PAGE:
Understanding Eating Disorders in Teens
What Are Eating Disorders? continued...
Anorexia nervosa affects as many as one in every 100 females. Teens with anorexia fear gaining weight and are at least 15% below their ideal body weights. They believe the main gauge of self-worth is their body image.
Experts believe many American girls are bulimic and have kept the problem a secret. Bulimia often starts in the late teens and early adulthood. People with bulimia go through cycles of eating enormous amounts of foods followed by purging by vomiting, using laxatives, or diuretics or hours of aerobic exercise.
Warning signs of bulimia include:
- Extreme preoccupation about being overweight
- Strict dieting followed by high-calorie eating binges
- Overeating when distressed
- Feeling out of control
- Disappearing after a meal
- Depressed moods
- Alcohol or drug abuse
- Frequent use of laxatives or diuretics
- Excessive exercising
- Irregular menstrual cycles
What Causes Eating Disorders in Teens?
There is no one cause of an eating disorder. Experts link eating disorders to a combination of factors, such as family relationships, psychological problems, and genetics. The teen may have low self-esteem and be preoccupied with having a thin body.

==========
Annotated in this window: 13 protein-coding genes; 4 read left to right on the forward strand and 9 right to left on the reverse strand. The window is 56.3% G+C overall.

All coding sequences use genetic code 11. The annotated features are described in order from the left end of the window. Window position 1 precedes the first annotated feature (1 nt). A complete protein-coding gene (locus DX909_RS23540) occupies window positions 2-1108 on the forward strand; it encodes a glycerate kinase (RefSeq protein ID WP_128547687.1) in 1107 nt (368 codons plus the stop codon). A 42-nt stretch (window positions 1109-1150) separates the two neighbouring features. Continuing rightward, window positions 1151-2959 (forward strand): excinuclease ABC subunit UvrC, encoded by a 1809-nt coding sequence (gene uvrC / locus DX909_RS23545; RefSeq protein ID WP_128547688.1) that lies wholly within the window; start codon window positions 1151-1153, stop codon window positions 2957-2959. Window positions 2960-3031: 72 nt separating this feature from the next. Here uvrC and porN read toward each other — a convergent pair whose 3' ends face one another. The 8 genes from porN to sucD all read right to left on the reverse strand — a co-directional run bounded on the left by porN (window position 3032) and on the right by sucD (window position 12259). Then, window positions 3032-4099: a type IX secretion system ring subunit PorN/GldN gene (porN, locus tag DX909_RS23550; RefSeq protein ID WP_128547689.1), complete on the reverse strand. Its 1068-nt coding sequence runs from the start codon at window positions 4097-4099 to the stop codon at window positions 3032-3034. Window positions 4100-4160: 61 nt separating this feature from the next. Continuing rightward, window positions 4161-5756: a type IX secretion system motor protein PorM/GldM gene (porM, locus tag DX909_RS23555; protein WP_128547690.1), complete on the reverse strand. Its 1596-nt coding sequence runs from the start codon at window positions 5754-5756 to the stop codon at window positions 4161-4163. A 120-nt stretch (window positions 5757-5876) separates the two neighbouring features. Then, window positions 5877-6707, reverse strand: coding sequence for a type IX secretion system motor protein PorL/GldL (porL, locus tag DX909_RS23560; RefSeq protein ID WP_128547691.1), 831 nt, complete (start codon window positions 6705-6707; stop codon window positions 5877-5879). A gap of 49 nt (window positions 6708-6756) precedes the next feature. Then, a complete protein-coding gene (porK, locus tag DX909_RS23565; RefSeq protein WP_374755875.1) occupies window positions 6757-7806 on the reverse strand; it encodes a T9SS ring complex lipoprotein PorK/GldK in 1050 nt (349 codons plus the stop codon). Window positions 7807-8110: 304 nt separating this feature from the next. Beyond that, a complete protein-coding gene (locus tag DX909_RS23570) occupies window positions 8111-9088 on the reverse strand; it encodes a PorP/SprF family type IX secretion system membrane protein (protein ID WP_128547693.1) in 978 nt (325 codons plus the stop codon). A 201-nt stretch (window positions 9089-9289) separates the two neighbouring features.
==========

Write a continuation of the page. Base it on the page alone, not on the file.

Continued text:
Sometimes, being part of a sport such as ballet, gymnastics, or running, where being lean is encouraged, is associated with eating disorders in teens. In one study, researchers linked anorexia with an obsession with perfectionism -- concern over mistakes, high personal standards, and parental expectations and criticism.
What Are Symptoms of Eating Disorders in Teens?
Symptoms of eating disorders may include the following:
- A distorted body image
- Skipping most meals
- Unusual eating habits (such as eating thousands of calories at one meal or skipping meals)
- Frequent weighing
- Extreme weight change
- Skin rash or dry skin
- Dental cavities
- Erosion of tooth enamel
- Loss of hair or nail quality
- Hyperactivity and high interest in exercise
Teens with eating disorders are often in denial that anything is wrong. They may be moody, anxious, depressed. They may withdraw from friends, and become overly sensitive to criticism. The problem arises when parents are not aware of these symptoms because the teen keeps them hidden -- just like the trauma, insecurities, depression, or low self-esteem that may help trigger the disorder.